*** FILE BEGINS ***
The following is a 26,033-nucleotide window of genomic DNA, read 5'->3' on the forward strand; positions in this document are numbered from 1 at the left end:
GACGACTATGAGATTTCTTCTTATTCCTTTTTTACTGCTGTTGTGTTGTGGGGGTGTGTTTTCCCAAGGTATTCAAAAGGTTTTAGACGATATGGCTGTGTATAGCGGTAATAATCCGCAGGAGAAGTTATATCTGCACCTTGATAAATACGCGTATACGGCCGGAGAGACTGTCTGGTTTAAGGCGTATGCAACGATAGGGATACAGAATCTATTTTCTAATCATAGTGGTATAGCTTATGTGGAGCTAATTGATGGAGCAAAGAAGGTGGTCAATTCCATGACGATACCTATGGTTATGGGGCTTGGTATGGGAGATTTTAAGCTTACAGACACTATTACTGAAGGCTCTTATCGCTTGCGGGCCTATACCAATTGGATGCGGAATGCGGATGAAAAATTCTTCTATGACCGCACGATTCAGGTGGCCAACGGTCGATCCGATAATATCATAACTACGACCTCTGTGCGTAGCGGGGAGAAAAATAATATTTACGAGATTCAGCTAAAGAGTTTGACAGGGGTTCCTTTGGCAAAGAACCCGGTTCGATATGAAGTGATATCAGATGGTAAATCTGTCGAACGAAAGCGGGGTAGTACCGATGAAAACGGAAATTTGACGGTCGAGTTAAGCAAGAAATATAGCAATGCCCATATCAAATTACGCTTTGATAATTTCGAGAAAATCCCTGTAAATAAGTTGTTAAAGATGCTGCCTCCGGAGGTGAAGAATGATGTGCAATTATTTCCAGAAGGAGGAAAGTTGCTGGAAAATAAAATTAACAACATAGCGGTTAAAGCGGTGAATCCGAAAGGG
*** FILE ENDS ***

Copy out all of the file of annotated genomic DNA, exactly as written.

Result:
The following is a 26,033-nucleotide window of genomic DNA, read 5'->3' on the forward strand; positions in this document are numbered from 1 at the left end:
GACGACTATGAGATTTCTTCTTATTCCTTTTTTACTGCTGTTGTGTTGTGGGGGTGTGTTTTCCCAAGGTATTCAAAAGGTTTTAGACGATATGGCTGTGTATAGCGGTAATAATCCGCAGGAGAAGTTATATCTGCACCTTGATAAATACGCGTATACGGCCGGAGAGACTGTCTGGTTTAAGGCGTATGCAACGATAGGGATACAGAATCTATTTTCTAATCATAGTGGTATAGCTTATGTGGAGCTAATTGATGGAGCAAAGAAGGTGGTCAATTCCATGACGATACCTATGGTTATGGGGCTTGGTATGGGAGATTTTAAGCTTACAGACACTATTACTGAAGGCTCTTATCGCTTGCGGGCCTATACCAATTGGATGCGGAATGCGGATGAAAAATTCTTCTATGACCGCACGATTCAGGTGGCCAACGGTCGATCCGATAATATCATAACTACGACCTCTGTGCGTAGCGGGGAGAAAAATAATATTTACGAGATTCAGCTAAAGAGTTTGACAGGGGTTCCTTTGGCAAAGAACCCGGTTCGATATGAAGTGATATCAGATGGTAAATCTGTCGAACGAAAGCGGGGTAGTACCGATGAAAACGGAAATTTGACGGTCGAGTTAAGCAAGAAATATAGCAATGCCCATATCAAATTACGCTTTGATAATTTCGAGAAAATCCCTGTAAATAAGTTGTTAAAGATGCTGCCTCCGGAGGTGAAGAATGATGTGCAATTATTTCCAGAAGGAGGAAAGTTGCTGGAAAATAAAATTAACAACATAGCGGTTAAAGCGGTGAATCCGAAAGGG